The long reign of offensive incompetence in Cleveland is (allegedly) over. Brian Daboll and his screen passes moved to Kansas City in 2012 and Pat Shurmur has finally been relieved of duties. Rob Chudzinski has returned to take over as head coach and imported Norval Turner as the offensive coordinator. Given that Josh Gordon is a fantasy football community favorite (as well as a darling of the Rotoviz Staff) and Jordan Cameron is getting early buzz as he remains the only serviceable tight end on the roster, the Browns offense might have some serious fantasy football value in 2013. To help make my case, I’ve enlisted the help of Ryan Burns, editor in chief of Football Sickness and verified Browns fan extraordinaire.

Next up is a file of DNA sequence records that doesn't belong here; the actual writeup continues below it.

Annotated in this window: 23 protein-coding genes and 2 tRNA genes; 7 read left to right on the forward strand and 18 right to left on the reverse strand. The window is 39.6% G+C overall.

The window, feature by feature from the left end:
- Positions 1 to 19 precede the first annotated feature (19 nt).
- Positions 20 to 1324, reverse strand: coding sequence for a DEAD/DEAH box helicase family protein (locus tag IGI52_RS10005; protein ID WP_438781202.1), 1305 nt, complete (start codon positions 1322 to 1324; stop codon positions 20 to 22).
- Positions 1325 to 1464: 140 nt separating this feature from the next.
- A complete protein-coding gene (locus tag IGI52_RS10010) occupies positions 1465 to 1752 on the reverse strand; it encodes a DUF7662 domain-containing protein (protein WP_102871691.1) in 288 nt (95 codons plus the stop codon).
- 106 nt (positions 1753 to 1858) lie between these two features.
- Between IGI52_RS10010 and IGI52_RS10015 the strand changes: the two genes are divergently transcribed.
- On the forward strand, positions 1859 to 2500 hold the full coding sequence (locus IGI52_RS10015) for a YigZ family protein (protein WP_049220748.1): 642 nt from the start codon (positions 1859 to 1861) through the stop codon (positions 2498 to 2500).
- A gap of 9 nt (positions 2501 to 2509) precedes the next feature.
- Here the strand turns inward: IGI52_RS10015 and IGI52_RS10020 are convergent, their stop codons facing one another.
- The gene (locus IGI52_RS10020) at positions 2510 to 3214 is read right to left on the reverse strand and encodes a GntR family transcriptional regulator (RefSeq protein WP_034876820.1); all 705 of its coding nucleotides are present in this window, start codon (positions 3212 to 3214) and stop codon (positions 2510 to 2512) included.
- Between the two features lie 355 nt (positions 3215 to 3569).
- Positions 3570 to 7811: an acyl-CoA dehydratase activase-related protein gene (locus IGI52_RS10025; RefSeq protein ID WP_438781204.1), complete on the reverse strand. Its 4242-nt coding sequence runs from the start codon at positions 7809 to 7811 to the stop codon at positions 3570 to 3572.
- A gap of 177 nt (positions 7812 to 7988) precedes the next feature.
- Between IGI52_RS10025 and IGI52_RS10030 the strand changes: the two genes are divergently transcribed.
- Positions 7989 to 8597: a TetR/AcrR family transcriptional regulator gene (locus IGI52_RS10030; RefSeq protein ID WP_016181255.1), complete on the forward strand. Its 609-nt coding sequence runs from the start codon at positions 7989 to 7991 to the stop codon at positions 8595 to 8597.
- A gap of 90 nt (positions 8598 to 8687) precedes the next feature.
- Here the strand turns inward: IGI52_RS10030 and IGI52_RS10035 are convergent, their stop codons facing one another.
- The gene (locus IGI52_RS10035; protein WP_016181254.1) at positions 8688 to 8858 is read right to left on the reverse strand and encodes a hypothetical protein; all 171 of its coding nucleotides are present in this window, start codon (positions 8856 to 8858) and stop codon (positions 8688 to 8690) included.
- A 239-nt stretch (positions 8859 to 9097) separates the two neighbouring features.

Drafting Brandon Weeden, from an NFL franchise perspective, is absolutely inexcusable. If you let that bias cloud your fantasy football opinion, however, you will be making a mistake. Burns stated on on the 2013 offense that “If you believe it matters at all in the NFL, you have to believe the offense will be better in 2013. The West Coast system installed by former coach Pat Shurmur at the behest of former president Mike Holmgren was impossibly antiquated in design and unimaginative in implementation. I knew it, anyone who watched it knew it, and Pat Shurmur’s team knew it. Where Shurmur failed most miserably was at quarterback, where he tried to force Weeden to be an under-center, drop-back, play-action pick-your-shots game manager. Not only is this insane, it proved predictably ineffective.” Norv Turner-led offenses have finished in the top-10 of Net Pass Yards per attempt ten times, including three first place finishes and have eleven top-ten passing yard finishes. Despite the train wreck in San Diego the last two years, Norv is a quality offensive coordinator, just not a great head coach.